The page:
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An entertainment veteran’s L.A. ode to captivating style

Sheila Bouttier, who recently opened a by-appointment design gallery in Los Angeles called Galerie Provenance, lives with her family in this modern house inspired by traditional cottages. The 6,500-square-foot, six-bedroom property was designed by Hollywood architect William Hefner. The Bouttiers’ design sensibilities, a combination of polish and warmth anchored in midcentury lines, come together beautifully in this corner office. Four 1950s “Lady” armchairs by Marco Zanuso, upholstered in a steely blue mohair fabric, provide just the right contrast against a black paneled wall, hung with a Benjamin Abramowitz lithograph from 1937. (Ms. Bouttier, Abramowitz’s only grandchild, manages the artist’s estate with her mother). The dark-stained coffee table is from Pinch Design.

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The home’s family room on the ground level features a custom sectional sofa and shearling armchair, paired with an antique wooden horse, and a Charlotte Perriand stool. In the back, behind Paavo Tynell’s “Chinese Hat” floor lamp, is an acrylic-on-wood sculpture by Benjamin Abramowitz from 1970.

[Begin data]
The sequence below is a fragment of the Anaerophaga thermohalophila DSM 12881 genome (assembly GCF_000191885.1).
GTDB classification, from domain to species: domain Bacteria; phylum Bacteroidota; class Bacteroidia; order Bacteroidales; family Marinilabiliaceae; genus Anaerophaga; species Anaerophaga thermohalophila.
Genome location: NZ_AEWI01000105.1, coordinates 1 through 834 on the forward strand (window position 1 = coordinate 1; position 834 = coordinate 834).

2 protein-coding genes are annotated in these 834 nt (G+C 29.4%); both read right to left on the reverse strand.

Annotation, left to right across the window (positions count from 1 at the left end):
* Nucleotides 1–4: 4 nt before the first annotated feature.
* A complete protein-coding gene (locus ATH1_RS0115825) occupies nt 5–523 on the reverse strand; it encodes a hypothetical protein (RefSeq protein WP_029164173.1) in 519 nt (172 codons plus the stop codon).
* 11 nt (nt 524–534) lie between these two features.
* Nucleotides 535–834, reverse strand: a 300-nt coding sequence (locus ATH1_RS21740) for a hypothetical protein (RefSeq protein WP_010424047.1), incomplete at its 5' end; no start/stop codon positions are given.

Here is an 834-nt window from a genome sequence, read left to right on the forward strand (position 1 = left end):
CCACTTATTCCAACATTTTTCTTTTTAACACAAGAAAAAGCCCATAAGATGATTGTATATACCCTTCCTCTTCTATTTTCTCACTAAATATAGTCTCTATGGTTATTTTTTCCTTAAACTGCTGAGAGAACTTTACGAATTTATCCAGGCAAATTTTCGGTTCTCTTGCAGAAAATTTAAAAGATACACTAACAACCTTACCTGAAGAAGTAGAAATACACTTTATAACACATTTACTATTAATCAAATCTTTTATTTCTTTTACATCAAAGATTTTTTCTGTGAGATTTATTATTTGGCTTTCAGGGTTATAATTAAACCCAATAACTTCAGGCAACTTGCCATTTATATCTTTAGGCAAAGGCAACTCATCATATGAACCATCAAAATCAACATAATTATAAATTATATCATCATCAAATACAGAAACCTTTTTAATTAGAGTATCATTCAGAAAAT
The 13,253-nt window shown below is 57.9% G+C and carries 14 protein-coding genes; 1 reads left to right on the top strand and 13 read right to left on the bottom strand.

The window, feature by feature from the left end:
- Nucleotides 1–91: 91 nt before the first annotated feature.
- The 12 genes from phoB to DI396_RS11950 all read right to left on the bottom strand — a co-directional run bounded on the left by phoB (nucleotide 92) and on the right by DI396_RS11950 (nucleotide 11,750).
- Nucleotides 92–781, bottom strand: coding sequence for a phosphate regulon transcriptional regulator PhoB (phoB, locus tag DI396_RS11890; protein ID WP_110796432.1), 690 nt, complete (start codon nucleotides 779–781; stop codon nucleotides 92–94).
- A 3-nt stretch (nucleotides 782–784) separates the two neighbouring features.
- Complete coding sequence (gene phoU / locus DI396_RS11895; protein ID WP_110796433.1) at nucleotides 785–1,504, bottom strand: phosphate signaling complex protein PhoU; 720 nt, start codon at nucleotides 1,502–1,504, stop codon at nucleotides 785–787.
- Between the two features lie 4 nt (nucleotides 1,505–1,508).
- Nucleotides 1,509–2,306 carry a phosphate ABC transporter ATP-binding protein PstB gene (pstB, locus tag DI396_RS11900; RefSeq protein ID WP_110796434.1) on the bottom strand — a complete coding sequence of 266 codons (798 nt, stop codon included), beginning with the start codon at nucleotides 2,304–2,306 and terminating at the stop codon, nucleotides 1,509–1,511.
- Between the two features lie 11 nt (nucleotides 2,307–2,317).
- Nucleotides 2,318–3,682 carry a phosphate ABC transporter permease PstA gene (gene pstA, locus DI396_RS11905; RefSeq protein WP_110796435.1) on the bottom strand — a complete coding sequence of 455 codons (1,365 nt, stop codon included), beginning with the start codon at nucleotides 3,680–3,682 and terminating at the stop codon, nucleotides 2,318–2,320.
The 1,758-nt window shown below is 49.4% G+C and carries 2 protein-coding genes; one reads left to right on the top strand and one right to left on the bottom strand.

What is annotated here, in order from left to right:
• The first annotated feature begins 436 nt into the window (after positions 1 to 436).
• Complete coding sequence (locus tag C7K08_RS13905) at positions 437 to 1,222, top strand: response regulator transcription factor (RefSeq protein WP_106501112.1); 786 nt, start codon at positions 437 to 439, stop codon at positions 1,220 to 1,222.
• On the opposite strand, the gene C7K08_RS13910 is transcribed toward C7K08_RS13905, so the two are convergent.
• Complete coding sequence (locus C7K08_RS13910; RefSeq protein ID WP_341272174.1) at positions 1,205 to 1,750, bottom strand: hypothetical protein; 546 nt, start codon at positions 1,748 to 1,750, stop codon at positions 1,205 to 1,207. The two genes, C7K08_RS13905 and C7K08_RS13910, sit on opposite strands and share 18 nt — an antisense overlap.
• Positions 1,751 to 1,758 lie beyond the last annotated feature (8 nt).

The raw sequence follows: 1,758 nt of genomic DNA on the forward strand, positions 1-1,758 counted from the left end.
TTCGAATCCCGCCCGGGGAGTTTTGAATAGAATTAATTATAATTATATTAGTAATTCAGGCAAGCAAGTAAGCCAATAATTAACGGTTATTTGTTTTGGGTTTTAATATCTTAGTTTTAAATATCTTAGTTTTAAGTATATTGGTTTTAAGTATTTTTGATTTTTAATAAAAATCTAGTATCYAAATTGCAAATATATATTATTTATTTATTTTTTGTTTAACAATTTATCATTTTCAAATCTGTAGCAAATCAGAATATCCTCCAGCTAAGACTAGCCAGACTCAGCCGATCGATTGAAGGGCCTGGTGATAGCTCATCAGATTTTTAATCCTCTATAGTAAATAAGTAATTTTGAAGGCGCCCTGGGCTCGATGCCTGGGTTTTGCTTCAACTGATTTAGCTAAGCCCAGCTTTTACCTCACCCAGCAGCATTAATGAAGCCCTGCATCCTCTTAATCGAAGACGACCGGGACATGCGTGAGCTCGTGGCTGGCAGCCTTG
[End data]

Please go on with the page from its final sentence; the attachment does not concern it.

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In the living room, a custom sofa and armchair inspired by Jean Royère’s curvaceous shapes of the 1950s help soften the sharp lines of Pierre Jeanneret’s iconic “Easy” chairs. The space also features a brass lamp by Pierre Folie, designed in the 70s, a round elmwood coffee table from the ’70s designed by Pierre Chapo, and a gilded mirror atop a French limestone mantel, both believed to be from the 1800s. The walls were painted in Benjamin Moore’s China White.

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The master suite’s light gray palette extends to the master bathroom, featuring a French vintage chair by Guillerme et Chambron paired with an old brass table mirror. The pulls are from van Cronenburg in Belgium.

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